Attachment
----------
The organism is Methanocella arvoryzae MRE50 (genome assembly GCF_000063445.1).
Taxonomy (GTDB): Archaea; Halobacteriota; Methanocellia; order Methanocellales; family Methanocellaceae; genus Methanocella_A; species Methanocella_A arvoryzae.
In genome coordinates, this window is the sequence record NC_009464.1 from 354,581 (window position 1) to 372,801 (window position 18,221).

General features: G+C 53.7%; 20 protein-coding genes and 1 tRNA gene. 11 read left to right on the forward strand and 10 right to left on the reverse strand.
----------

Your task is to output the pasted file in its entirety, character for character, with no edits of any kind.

The organism is Methanocella arvoryzae MRE50 (genome assembly GCF_000063445.1).
Taxonomy (GTDB): Archaea; Halobacteriota; Methanocellia; order Methanocellales; family Methanocellaceae; genus Methanocella_A; species Methanocella_A arvoryzae.
In genome coordinates, this window is the sequence record NC_009464.1 from 354,581 (window position 1) to 372,801 (window position 18,221).

General features: G+C 53.7%; 20 protein-coding genes and 1 tRNA gene. 11 read left to right on the forward strand and 10 right to left on the reverse strand.